What do you think the appeal of T-shirts is? Like—why choose the T-shirt as medium to bring the meme world into real life?

Well, for one—I love T-shirts and collect them. You have your favorite ones that you love, whether it’s from a musician or an artist collaboration or from a brand. It becomes this perfect expression of who you are and what you like and how you feel. It’s kind of the meme-equivalent of an article of clothing: It’s not necessarily a heavy investment and becomes accessible to everybody. Anybody can make a meme or consume a meme, just like anybody can make a T-shirt or wear one.

So it’s super accessible, but, at the same time, you can elevate it. You can wear a T-shirt with a blazer, or under a nice hoodie. You can dress it up, you can make it a staple of your wardrobe, you can wear it when you’re just hanging out. It’s the most versatile and accessible piece of clothing.

But I really think it comes back to expressiveness. That’s what people are tapping into when they wear a bright tee or a graphic tee—they’re showing people how they feel and what they’re into. A T-shirt strikes the perfect balance between culture and art and accessibility.

Do you have a memory from growing up, when you realized that a tee was more than just a piece of clothing? That it was your favorite T-shirt and that wearing it actually meant something.

This is absolutely wild. I feel like I’m in a trance. As soon as you brought that up, three shirts popped into my mind that I haven’t thought about in, like, twenty years. But they’re vivid memories.

I had this Freddy Krueger T-shirt when I was about thirteen. It was black and had the character on the front holding the glove up, but it was mostly face—you know, with that classic expression. I remember it was really well-printed. And I remember thinking it was so sick. At the time, in the ‘80s, horror culture was definitely a thing. It made me feel so cool; even as a young kid, I felt so edgy wearing it. I wore it so much—these tees I’m talking about, all of them, really—that the ink started to crack and the black faded to charcoal from being washed so much, but I’d still wear it.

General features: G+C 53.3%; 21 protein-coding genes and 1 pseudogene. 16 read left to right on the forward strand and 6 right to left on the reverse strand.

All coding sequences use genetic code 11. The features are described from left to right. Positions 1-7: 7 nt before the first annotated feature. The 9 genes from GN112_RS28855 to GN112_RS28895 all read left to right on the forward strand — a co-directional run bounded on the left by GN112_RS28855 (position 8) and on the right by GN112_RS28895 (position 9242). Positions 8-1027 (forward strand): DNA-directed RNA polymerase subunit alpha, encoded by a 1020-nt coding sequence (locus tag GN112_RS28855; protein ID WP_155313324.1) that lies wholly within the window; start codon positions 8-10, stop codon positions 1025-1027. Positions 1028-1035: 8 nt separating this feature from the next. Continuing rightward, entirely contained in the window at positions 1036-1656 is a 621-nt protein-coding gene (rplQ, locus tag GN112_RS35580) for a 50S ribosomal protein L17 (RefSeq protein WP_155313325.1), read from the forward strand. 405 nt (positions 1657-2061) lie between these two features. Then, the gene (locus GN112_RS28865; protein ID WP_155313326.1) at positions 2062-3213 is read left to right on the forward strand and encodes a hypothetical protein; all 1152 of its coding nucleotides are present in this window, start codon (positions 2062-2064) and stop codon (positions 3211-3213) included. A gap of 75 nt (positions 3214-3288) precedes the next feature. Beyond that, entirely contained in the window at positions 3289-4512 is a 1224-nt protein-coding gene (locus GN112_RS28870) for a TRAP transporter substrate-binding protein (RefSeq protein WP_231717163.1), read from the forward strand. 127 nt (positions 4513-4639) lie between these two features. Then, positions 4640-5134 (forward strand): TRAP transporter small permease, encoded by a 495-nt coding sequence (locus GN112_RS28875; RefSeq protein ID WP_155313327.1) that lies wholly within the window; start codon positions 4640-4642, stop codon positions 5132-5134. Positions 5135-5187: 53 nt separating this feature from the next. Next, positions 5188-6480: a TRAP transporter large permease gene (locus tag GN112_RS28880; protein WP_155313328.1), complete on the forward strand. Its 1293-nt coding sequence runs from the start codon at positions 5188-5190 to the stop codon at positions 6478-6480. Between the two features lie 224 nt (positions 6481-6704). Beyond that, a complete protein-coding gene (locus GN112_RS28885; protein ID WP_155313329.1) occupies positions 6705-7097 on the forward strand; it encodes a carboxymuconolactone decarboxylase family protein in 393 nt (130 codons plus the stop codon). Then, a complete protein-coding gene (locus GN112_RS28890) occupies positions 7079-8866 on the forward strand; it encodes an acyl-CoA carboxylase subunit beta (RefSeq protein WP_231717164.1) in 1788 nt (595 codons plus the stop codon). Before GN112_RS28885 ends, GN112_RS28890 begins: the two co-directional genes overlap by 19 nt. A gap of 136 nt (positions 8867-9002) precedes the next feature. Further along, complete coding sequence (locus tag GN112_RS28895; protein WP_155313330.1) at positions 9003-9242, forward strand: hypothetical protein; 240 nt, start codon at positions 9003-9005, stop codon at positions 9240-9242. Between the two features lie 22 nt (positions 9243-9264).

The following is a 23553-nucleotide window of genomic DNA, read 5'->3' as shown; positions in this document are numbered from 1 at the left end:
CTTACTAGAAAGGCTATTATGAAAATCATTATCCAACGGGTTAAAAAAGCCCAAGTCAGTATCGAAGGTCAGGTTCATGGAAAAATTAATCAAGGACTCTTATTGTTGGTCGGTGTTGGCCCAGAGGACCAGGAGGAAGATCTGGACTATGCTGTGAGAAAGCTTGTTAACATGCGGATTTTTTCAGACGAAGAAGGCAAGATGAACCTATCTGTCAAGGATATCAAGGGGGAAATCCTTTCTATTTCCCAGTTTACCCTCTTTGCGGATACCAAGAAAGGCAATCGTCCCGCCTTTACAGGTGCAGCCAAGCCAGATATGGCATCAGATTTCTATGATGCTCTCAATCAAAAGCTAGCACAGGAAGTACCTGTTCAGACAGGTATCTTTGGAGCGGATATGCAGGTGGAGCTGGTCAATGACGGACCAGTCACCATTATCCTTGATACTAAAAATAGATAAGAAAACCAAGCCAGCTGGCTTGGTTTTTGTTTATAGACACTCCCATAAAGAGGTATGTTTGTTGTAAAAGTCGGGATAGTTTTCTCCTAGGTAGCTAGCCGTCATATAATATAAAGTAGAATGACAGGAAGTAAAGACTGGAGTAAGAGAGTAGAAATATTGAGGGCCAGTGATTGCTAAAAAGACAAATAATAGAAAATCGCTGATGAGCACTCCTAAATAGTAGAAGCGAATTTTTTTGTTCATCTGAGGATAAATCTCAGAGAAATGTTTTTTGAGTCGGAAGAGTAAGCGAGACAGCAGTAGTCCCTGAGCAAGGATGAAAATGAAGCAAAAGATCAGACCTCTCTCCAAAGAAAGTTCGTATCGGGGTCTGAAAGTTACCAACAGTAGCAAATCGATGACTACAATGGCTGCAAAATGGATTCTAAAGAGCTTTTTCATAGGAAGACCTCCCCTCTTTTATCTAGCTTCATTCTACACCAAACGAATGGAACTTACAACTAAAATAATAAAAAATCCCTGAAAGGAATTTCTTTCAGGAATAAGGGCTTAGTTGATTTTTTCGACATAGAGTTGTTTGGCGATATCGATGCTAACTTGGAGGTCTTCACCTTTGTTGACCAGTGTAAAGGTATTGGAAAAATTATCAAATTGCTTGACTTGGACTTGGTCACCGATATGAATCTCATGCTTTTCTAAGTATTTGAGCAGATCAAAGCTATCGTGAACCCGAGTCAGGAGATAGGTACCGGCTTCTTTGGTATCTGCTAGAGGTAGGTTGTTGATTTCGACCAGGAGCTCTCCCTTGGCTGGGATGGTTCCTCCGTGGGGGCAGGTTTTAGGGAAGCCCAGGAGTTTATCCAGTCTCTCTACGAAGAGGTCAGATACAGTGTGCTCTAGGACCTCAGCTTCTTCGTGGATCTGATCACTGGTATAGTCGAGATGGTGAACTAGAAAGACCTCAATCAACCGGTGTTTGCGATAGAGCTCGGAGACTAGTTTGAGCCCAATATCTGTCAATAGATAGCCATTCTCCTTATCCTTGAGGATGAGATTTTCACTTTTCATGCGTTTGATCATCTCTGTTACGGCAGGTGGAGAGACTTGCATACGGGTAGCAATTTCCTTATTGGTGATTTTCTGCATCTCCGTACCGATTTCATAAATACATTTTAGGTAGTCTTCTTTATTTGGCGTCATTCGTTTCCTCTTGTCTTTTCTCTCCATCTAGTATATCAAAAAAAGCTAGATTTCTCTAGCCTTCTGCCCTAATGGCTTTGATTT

Before that, there was a Dennis Rodman tee, from when he was on the Pistons and it said “Dennis ‘The Worm’ Rodman” and there was an action shot in black and white behind the ettering. I remember the Pistons colors were a bit off from what they normally are. The red was a bit pink and the blue was a bit poppier, but it was so nicely printed.

There was also a sublimated David Robinson tank top. It was so well done and had these great colors on it that really popped. It was really bright. I loved that. And, I remember a Beastie Boys tee—a white tee, with a photo of them sitting on a curb, with green lettering. I loved that shirt.

You weren’t kidding about these still being vivid memories so many years later. Those T-shirts kind of become part of who you are, no?

It’s so funny that thinking back to my youth and teenaged years—I was expressing myself through tees. I can remember the feeling of putting on my a favorite tee once it was out of the wash. It was like putting on a personality. I’d match it with caps I was wearing, too. I guess I figured that anybody who saw me would know I was a fan—like a conversation-starter.

It’s like a universal handshake when you see someone wearing a tee you’re down with.

Exactly!

I’ve done that recently, go up to someone and just be like “I like that tee, it’s sick, man.” If I see someone with a clever shirt, or a reference to a character or a band, or anything that I like, really, I give them a little knowing nod to let them know.

Keep up with Adam here:

@adam.the.creator